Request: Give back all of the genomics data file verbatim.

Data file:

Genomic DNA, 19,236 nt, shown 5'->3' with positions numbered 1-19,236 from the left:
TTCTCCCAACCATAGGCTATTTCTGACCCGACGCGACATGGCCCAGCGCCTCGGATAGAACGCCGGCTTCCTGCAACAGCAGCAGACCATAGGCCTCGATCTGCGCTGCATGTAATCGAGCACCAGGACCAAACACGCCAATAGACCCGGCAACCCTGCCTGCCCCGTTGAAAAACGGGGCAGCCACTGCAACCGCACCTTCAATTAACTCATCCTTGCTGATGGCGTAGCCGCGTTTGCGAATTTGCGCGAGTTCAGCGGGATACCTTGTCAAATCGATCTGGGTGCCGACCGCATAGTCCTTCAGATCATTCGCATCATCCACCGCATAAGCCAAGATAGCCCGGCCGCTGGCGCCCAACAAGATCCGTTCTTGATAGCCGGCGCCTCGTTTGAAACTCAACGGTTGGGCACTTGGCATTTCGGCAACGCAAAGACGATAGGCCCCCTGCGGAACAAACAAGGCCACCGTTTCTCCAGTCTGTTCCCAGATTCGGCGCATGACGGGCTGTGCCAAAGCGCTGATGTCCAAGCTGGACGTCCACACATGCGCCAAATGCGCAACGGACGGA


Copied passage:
Genomic DNA, 19,236 nt, shown 5'->3' with positions numbered 1-19,236 from the left:
TTCTCCCAACCATAGGCTATTTCTGACCCGACGCGACATGGCCCAGCGCCTCGGATAGAACGCCGGCTTCCTGCAACAGCAGCAGACCATAGGCCTCGATCTGCGCTGCATGTAATCGAGCACCAGGACCAAACACGCCAATAGACCCGGCAACCCTGCCTGCCCCGTTGAAAAACGGGGCAGCCACTGCAACCGCACCTTCAATTAACTCATCCTTGCTGATGGCGTAGCCGCGTTTGCGAATTTGCGCGAGTTCAGCGGGATACCTTGTCAAATCGATCTGGGTGCCGACCGCATAGTCCTTCAGATCATTCGCATCATCCACCGCATAAGCCAAGATAGCCCGGCCGCTGGCGCCCAACAAGATCCGTTCTTGATAGCCGGCGCCTCGTTTGAAACTCAACGGTTGGGCACTTGGCATTTCGGCAACGCAAAGACGATAGGCCCCCTGCGGAACAAACAAGGCCACCGTTTCTCCAGTCTGTTCCCAGATTCGGCGCATGACGGGCTGTGCCAAAGCGCTGATGTCCAAGCTGGACGTCCACACATGCGCCAAATGCGCAACGGACGGA